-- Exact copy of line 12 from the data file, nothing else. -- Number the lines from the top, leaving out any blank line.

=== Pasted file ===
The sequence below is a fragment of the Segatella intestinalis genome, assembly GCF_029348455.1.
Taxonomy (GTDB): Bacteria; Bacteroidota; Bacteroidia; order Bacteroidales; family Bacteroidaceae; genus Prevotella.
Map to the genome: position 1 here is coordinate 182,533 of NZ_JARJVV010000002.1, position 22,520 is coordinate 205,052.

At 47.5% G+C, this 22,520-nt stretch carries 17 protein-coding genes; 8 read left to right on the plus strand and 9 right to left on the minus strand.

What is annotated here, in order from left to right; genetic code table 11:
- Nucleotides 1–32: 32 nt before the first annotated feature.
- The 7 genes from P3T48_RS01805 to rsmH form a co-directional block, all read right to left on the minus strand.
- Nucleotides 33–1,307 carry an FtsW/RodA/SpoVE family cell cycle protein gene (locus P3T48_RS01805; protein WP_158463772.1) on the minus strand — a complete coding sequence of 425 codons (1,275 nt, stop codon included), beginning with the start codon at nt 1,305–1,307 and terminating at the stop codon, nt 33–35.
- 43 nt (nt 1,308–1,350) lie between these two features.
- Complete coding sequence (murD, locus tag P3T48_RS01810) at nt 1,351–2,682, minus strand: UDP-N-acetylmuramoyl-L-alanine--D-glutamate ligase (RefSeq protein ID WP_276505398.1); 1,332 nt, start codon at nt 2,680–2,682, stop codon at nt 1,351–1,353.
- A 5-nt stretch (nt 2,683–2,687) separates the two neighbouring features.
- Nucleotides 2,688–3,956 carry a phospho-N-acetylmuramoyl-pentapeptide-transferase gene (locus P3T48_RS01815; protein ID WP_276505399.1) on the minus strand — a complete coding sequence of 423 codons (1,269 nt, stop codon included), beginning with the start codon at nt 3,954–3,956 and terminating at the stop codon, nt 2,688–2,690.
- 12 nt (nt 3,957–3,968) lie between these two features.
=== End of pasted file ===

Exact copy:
- Nucleotides 2,688–3,956 carry a phospho-N-acetylmuramoyl-pentapeptide-transferase gene (locus P3T48_RS01815; protein ID WP_276505399.1) on the minus strand — a complete coding sequence of 423 codons (1,269 nt, stop codon included), beginning with the start codon at nt 3,954–3,956 and terminating at the stop codon, nt 2,688–2,690.